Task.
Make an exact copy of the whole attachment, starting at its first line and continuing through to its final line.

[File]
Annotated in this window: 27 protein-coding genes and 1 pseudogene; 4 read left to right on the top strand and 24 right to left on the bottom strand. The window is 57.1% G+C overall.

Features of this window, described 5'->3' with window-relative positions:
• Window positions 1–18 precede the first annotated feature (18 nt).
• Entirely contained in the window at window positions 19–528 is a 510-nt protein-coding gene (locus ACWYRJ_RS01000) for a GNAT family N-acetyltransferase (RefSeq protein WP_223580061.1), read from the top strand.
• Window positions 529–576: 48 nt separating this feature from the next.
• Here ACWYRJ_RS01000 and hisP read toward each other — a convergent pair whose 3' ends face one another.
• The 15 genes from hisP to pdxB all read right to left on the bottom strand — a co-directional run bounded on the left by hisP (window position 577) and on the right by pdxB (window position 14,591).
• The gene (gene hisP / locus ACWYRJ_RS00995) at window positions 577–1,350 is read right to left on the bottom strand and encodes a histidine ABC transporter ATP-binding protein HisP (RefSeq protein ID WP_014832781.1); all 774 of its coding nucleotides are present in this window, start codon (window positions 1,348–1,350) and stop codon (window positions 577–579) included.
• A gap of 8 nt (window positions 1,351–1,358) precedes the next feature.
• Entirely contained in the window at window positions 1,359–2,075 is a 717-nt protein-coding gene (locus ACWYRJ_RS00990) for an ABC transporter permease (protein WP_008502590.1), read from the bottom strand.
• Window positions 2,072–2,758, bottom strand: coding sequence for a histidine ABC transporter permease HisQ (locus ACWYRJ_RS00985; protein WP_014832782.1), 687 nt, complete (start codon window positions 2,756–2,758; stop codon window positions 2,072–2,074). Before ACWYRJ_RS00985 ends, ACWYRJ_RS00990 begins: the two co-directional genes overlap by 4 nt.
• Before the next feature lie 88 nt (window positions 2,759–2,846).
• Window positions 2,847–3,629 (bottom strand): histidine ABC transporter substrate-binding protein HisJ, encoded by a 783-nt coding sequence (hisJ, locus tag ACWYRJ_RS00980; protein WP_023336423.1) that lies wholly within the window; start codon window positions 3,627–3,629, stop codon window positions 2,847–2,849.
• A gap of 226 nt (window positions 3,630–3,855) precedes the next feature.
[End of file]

Annotated in this window: 27 protein-coding genes and 1 pseudogene; 4 read left to right on the top strand and 24 right to left on the bottom strand. The window is 57.1% G+C overall.

Features of this window, described 5'->3' with window-relative positions:
• Window positions 1–18 precede the first annotated feature (18 nt).
• Entirely contained in the window at window positions 19–528 is a 510-nt protein-coding gene (locus ACWYRJ_RS01000) for a GNAT family N-acetyltransferase (RefSeq protein WP_223580061.1), read from the top strand.
• Window positions 529–576: 48 nt separating this feature from the next.
• Here ACWYRJ_RS01000 and hisP read toward each other — a convergent pair whose 3' ends face one another.
• The 15 genes from hisP to pdxB all read right to left on the bottom strand — a co-directional run bounded on the left by hisP (window position 577) and on the right by pdxB (window position 14,591).
• The gene (gene hisP / locus ACWYRJ_RS00995) at window positions 577–1,350 is read right to left on the bottom strand and encodes a histidine ABC transporter ATP-binding protein HisP (RefSeq protein ID WP_014832781.1); all 774 of its coding nucleotides are present in this window, start codon (window positions 1,348–1,350) and stop codon (window positions 577–579) included.
• A gap of 8 nt (window positions 1,351–1,358) precedes the next feature.
• Entirely contained in the window at window positions 1,359–2,075 is a 717-nt protein-coding gene (locus ACWYRJ_RS00990) for an ABC transporter permease (protein WP_008502590.1), read from the bottom strand.
• Window positions 2,072–2,758, bottom strand: coding sequence for a histidine ABC transporter permease HisQ (locus ACWYRJ_RS00985; protein WP_014832782.1), 687 nt, complete (start codon window positions 2,756–2,758; stop codon window positions 2,072–2,074). Before ACWYRJ_RS00985 ends, ACWYRJ_RS00990 begins: the two co-directional genes overlap by 4 nt.
• Before the next feature lie 88 nt (window positions 2,759–2,846).
• Window positions 2,847–3,629 (bottom strand): histidine ABC transporter substrate-binding protein HisJ, encoded by a 783-nt coding sequence (hisJ, locus tag ACWYRJ_RS00980; protein WP_023336423.1) that lies wholly within the window; start codon window positions 3,627–3,629, stop codon window positions 2,847–2,849.
• A gap of 226 nt (window positions 3,630–3,855) precedes the next feature.